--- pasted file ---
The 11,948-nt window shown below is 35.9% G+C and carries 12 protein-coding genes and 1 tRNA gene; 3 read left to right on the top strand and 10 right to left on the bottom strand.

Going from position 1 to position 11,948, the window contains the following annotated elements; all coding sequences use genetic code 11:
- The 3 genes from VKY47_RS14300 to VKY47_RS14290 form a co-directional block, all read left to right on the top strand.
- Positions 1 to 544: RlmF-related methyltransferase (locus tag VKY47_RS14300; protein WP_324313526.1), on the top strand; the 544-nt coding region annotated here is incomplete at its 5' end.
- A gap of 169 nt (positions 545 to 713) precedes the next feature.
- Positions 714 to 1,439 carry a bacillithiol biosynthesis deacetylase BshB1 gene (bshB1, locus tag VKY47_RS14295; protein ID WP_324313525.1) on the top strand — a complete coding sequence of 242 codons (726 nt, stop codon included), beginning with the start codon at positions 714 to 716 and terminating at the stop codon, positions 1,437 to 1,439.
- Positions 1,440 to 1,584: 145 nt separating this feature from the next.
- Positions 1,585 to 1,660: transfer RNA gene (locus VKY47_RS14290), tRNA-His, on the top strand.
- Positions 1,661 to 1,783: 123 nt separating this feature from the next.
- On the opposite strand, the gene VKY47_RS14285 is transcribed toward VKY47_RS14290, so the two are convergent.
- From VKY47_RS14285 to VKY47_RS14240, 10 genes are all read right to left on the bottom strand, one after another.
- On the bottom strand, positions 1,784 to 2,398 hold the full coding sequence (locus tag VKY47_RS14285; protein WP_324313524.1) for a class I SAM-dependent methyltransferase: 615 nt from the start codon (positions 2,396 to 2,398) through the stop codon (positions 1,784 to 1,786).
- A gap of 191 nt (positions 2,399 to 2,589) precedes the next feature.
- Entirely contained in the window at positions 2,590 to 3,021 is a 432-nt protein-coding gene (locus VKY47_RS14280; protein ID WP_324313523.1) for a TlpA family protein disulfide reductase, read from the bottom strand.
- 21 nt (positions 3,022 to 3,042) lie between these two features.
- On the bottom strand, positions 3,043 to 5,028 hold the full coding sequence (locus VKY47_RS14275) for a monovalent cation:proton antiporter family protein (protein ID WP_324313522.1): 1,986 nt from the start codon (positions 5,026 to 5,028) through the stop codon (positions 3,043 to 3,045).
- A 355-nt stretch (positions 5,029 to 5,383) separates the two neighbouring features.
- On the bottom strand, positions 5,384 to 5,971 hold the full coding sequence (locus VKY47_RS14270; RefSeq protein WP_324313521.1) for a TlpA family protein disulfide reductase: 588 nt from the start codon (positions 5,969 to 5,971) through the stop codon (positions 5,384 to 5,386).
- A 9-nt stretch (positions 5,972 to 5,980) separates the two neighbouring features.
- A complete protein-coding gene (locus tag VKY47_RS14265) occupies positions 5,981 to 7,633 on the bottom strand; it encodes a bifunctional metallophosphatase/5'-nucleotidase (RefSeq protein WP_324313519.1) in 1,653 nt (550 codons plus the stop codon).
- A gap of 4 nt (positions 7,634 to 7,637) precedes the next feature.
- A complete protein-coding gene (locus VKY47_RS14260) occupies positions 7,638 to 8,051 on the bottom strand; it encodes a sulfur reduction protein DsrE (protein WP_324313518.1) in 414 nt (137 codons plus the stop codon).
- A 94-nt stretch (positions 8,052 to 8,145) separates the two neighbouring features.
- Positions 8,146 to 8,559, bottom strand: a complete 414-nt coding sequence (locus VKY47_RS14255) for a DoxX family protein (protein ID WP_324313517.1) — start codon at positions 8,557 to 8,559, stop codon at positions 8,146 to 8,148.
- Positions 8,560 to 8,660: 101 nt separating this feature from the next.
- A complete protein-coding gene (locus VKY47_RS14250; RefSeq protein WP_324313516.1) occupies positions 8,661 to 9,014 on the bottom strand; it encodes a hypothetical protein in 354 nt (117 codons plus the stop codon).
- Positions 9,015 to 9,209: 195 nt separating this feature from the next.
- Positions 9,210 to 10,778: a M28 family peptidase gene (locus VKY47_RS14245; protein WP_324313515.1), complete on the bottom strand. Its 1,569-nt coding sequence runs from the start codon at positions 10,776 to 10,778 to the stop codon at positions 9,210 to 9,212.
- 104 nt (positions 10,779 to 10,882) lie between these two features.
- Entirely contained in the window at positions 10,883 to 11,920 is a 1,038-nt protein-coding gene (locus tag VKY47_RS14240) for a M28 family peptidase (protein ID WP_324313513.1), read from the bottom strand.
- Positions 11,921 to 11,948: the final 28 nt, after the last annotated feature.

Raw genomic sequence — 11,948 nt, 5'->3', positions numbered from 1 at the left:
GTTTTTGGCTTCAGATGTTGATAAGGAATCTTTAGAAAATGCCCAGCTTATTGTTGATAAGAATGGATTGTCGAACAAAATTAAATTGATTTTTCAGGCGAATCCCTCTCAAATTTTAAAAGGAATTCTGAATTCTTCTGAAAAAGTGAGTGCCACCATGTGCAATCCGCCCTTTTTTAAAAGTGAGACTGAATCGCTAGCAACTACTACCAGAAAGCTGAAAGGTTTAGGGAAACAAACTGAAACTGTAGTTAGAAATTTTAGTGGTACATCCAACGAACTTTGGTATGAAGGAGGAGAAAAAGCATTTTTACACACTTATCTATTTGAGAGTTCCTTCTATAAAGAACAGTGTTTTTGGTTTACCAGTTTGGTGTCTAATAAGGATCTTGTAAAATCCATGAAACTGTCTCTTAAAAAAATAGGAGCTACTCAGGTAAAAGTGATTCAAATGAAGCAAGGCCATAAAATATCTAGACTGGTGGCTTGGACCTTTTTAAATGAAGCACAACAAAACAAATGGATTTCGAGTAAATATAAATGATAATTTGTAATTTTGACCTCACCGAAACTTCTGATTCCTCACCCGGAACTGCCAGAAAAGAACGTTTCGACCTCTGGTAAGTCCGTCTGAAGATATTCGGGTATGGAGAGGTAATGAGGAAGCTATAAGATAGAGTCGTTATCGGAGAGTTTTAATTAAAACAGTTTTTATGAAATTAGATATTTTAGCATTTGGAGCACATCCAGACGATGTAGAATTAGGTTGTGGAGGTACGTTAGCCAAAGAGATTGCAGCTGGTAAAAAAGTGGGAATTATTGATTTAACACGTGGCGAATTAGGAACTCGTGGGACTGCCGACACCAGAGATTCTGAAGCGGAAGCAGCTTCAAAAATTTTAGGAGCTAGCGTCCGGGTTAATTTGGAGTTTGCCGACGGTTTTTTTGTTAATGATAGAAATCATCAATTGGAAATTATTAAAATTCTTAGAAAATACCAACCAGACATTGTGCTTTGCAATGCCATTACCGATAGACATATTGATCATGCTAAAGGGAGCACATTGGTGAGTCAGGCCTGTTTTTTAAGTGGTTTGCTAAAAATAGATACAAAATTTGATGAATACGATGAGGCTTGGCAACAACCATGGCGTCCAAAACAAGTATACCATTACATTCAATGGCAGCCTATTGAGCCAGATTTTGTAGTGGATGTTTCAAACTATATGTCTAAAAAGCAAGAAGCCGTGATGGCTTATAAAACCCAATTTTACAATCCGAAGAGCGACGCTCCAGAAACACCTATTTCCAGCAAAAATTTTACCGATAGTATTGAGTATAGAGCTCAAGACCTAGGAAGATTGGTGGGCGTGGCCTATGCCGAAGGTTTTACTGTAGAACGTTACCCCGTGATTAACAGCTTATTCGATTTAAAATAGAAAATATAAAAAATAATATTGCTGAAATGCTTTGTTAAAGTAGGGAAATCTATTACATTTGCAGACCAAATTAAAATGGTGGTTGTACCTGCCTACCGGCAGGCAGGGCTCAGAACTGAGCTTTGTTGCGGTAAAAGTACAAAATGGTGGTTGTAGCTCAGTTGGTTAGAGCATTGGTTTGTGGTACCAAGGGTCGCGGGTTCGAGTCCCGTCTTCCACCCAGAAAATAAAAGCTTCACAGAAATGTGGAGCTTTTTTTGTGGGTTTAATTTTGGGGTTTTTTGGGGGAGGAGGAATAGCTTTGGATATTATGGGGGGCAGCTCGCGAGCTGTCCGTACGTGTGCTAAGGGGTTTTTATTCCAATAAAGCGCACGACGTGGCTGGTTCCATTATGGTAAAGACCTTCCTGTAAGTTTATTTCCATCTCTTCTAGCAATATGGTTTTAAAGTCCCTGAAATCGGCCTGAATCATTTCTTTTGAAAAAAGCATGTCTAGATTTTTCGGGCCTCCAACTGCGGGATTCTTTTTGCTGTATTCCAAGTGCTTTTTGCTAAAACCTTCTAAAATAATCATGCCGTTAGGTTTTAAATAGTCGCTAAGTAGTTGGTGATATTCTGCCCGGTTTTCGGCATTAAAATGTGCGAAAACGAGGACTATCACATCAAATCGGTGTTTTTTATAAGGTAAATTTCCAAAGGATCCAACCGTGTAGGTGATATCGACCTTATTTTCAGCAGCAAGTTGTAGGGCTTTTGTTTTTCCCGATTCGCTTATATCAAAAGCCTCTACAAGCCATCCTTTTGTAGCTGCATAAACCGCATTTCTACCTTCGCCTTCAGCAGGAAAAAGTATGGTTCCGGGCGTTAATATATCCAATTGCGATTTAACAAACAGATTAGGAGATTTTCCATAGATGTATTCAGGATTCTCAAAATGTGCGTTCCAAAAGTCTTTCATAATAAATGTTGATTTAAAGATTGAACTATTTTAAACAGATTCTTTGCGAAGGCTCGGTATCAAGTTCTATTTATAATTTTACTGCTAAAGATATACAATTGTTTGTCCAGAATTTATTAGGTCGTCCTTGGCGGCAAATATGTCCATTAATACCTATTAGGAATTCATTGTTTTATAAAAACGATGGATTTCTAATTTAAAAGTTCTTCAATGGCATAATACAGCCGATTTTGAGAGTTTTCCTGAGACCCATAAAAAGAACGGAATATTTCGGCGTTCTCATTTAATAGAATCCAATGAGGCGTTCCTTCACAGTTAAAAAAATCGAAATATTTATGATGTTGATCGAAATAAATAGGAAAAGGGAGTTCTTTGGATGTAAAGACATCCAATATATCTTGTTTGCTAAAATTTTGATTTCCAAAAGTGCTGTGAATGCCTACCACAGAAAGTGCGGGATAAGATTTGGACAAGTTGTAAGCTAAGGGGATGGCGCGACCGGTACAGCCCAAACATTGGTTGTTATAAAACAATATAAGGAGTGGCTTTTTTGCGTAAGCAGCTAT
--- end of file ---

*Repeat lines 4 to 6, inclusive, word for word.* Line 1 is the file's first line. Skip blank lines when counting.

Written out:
- Positions 1 to 544: RlmF-related methyltransferase (locus tag VKY47_RS14300; protein WP_324313526.1), on the top strand; the 544-nt coding region annotated here is incomplete at its 5' end.
- A gap of 169 nt (positions 545 to 713) precedes the next feature.
- Positions 714 to 1,439 carry a bacillithiol biosynthesis deacetylase BshB1 gene (bshB1, locus tag VKY47_RS14295; protein ID WP_324313525.1) on the top strand — a complete coding sequence of 242 codons (726 nt, stop codon included), beginning with the start codon at positions 714 to 716 and terminating at the stop codon, positions 1,437 to 1,439.